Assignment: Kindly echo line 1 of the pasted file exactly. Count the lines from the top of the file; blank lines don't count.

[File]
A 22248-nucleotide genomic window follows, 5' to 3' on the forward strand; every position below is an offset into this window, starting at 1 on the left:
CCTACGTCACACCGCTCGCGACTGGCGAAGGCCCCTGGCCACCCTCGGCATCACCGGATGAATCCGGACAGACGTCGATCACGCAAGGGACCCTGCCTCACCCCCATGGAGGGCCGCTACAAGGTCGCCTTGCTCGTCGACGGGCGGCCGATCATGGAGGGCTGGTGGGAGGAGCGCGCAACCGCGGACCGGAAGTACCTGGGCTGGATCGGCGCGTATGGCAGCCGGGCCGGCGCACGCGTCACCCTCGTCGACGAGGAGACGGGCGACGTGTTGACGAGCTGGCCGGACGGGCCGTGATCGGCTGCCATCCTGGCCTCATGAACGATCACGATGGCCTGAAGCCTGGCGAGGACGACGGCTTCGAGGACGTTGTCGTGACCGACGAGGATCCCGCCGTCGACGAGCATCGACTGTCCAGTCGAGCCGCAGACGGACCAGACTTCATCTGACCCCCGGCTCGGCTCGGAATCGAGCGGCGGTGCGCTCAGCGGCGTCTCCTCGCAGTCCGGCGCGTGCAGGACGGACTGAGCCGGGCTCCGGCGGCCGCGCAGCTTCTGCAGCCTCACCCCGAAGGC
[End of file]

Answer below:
A 22248-nucleotide genomic window follows, 5' to 3' on the forward strand; every position below is an offset into this window, starting at 1 on the left: